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The strange case of supernatural water

Back in 2001, Florida state officials tested a type of water with "improved fractal design" to see if it could be used to ward off citrus canker. It didn't work.
/ Source: LiveScience

Florida's citrus crop contributes billions of dollars to the state's economy, so when that industry is threatened, anything that might help is considered. Back in 2001, when citrus canker was blighting the crop and threatening to reduce that vital source of revenue, an interesting — if not quite scientific — alternative was considered.

Katherine Harris, then Florida's secretary of state — and now a member of the U.S. House of Representatives — ordered a study in which, according to an article by Jim Stratton in the Orlando Sentinel, "researchers worked with a rabbi and a cardiologist to test ‘Celestial Drops,' promoted as a canker inhibitor because of its ‘improved fractal design,' ‘infinite levels of order,' and ‘high energy and low entropy.'"

The study determined that the product tested was, basically, water that had apparently been blessed according to the principles of Kabbalic mysticism, "chang[ing] its molecular structure and imbu[ing] it with supernatural healing powers."

Citrus canker is a bacterial disease that affects all citrus trees. Caused by a bacterium, Xanthomonas axonopodis, citrus canker can be spread from tree to tree by windborne rain, the movements of birds and other animals, and human activity, such as improper disposal of infected trees and fruit. The bacterium causes brown, crusted lesions with yellow haloes to appear on the surfaces of leaves and the skin of fruit, reducing the leaves' photosynthetic capacity and stunting the growth and preventing the maturation of the fruit.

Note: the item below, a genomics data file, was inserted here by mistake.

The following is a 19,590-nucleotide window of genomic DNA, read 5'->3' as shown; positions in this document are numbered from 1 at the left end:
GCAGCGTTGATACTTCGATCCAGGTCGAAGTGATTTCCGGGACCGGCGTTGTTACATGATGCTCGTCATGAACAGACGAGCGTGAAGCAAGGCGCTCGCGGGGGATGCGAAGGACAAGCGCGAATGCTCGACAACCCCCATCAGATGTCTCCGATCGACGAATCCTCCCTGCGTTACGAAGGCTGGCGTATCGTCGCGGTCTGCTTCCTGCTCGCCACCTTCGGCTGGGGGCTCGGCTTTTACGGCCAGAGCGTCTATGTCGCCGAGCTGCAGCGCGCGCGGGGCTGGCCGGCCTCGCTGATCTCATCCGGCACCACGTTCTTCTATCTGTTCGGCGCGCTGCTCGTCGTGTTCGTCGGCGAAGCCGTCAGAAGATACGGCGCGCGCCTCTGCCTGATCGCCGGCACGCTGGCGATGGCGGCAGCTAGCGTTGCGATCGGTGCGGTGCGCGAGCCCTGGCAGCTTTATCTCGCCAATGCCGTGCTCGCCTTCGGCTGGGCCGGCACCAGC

The only accepted means of fighting the blight is the downing of affected trees and proper disposal of their remains.

The Florida state government is frequently bombarded with new supposed cures and preventatives. Most of them are not tested by the state with government funds. But in this one case, at least, it appears that an exception was made: Six months were spent establishing testing protocols and, finally, testing Celestial Drops. In a letter to the state government, Wayne Dixon, the head of Florida's Bureau of Entomology, Nematology and Plant Pathology, reported that the "product is a hoax and not based on any credible known science." He added, "I wish to maintain our standing in the scientific community and not allow [the developers of Celestial Drops] to use our hard-earned credibility" to promote their product.

David Park Musella is an editorial assistant with magazine.